“Who are this rowdy lot?” I had to ask myself this question during PSHE last week. Not with a group of gangly year 11s or with some highly strung hormonal year 9s. No, I had to ask this question of my own form group, my lovely year 7s.
So unrecognisable are they now from the meek little creatures who sat before me six months ago, I had to do a double-take just to make sure I hadn’t accidentally stumbled into the year 10 form room next door.
They had started the year so angelic, so unassuming, and so full of promise. The metamorphosis they have undergone since those early days is astonishing. They are loud, they are chatty and at times it feels like barely a week passes without some form of minor drama or word from a teacher that so-and-so forgot their homework, or you-know-who was disruptive again.
Where did I go wrong? Was I too strict? Did I not give them the freedom to make their own mistakes and form their own moral compass?
Perhaps I was too relaxed? Maybe I did not enforce the boundaries in a way that made them crystal clear?
Like a lamenting parent, I have begun to find myself retracing each stage of my relationship with my form, picking apart each incident, searching in vain for clues as to where the cracks could have first started to emerge.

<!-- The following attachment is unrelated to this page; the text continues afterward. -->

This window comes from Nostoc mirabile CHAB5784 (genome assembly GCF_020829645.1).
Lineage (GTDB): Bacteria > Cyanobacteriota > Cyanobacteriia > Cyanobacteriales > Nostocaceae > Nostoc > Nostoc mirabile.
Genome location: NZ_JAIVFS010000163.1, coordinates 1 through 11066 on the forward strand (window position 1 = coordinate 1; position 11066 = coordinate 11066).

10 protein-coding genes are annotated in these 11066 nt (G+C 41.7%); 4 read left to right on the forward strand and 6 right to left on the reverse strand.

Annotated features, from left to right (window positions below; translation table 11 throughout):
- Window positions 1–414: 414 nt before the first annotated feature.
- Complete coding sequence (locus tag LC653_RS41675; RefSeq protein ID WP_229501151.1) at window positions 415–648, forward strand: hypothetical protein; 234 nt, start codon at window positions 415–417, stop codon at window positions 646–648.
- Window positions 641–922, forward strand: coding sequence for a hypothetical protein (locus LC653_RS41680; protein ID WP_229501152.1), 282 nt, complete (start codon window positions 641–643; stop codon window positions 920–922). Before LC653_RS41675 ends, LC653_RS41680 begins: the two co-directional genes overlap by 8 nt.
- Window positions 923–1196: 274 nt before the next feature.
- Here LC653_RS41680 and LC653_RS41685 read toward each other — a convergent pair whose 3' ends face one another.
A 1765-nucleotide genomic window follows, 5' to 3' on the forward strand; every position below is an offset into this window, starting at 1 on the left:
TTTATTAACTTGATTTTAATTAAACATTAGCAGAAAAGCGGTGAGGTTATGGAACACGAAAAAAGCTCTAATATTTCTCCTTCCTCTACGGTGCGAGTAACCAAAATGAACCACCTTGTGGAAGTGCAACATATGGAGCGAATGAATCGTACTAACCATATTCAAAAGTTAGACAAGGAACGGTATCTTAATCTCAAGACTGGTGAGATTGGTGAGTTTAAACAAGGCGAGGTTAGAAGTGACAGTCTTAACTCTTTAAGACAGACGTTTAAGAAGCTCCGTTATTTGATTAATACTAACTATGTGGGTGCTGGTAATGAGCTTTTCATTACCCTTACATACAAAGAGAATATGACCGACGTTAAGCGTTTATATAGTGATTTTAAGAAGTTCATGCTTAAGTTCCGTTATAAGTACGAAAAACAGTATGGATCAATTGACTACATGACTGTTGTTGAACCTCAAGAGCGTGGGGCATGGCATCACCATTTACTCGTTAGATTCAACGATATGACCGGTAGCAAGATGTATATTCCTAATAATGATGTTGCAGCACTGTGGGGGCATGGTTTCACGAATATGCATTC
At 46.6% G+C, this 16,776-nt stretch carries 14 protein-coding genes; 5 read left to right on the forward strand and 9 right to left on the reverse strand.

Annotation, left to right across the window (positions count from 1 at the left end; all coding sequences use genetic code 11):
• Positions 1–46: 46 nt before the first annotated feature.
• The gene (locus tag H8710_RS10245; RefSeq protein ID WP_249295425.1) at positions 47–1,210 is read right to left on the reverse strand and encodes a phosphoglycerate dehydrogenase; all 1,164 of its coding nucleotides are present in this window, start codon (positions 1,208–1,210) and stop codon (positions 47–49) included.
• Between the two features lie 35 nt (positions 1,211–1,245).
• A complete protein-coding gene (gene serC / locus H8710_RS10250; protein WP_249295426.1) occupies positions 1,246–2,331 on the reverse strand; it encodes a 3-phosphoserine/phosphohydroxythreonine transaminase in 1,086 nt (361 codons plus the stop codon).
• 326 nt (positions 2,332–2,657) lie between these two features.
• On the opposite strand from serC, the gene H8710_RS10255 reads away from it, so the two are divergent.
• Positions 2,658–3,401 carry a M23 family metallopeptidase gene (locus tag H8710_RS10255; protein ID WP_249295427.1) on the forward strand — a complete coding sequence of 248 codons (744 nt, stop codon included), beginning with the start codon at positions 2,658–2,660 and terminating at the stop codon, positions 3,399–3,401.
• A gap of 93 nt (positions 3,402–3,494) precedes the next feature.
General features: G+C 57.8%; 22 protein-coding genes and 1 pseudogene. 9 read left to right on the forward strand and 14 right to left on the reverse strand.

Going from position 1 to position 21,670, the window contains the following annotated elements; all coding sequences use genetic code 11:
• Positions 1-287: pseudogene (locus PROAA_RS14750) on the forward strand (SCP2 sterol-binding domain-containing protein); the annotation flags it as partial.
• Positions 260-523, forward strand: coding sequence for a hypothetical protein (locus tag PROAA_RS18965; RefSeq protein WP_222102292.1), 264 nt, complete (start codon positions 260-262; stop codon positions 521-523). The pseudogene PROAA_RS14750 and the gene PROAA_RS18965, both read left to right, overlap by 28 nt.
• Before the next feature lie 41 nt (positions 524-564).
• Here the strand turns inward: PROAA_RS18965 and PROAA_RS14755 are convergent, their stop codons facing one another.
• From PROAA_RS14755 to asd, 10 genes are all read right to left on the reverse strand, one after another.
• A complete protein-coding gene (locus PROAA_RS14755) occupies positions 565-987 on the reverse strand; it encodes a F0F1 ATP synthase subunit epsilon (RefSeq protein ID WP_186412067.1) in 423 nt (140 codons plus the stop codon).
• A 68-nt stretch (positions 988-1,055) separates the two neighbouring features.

I feel like the behaviour of my form is reflection of how I am as a form tutor. If my pupils misbehave then have I failed them in some way? Must I have failed to guide them appropriately towards the path of an easy and comfortable academic life? Whether good, bad, or somewhere in between, I feel somewhat responsible for the performance and behaviour of the pupils in my form.
Having reflected upon this, I have decided to seek relief in the knowledge that part of the issue could be the information filter bias to which we are all susceptible; as teachers we are at risk of always remembering to pass on the negatives at the expense of emphasising the positives. I know I am guilty of this crime; too often I will let a form tutor know when a pupil has been misbehaving or failed to produce good quality homework, but how often do I take the time to pass on the good things?
This can lead to the inaccurate perception that your class are a bunch of heathenist little monsters, when in reality there are just a noticeable minority managing to rub a couple of people up the wrong way here and there while on the whole they are just a group of likeable young people trying their best to make it through the confusing and tangled maze that is their first year in secondary school.
I was once given some excellent advice to ensure I do not contribute to this perception bias; before you give any negative feedback about a pupil, make sure you have already given three other pupils positive feedback. This can be applied to how we feedback not only to pupils, but to form tutors and other teachers.
A teaching assistant who runs a creative writing club redressed my perception balance today by showing me a story written by a pupil in my form. The pupil had spent all of the prior evening constructing what seemed to be the best part of a small novel. My form may have a few too chatty characters, but at least they are bright, creative and unique – and they do make my days interesting.
Our NQT diarist this year writes anonymously and is a teacher of maths from a south London secondary school.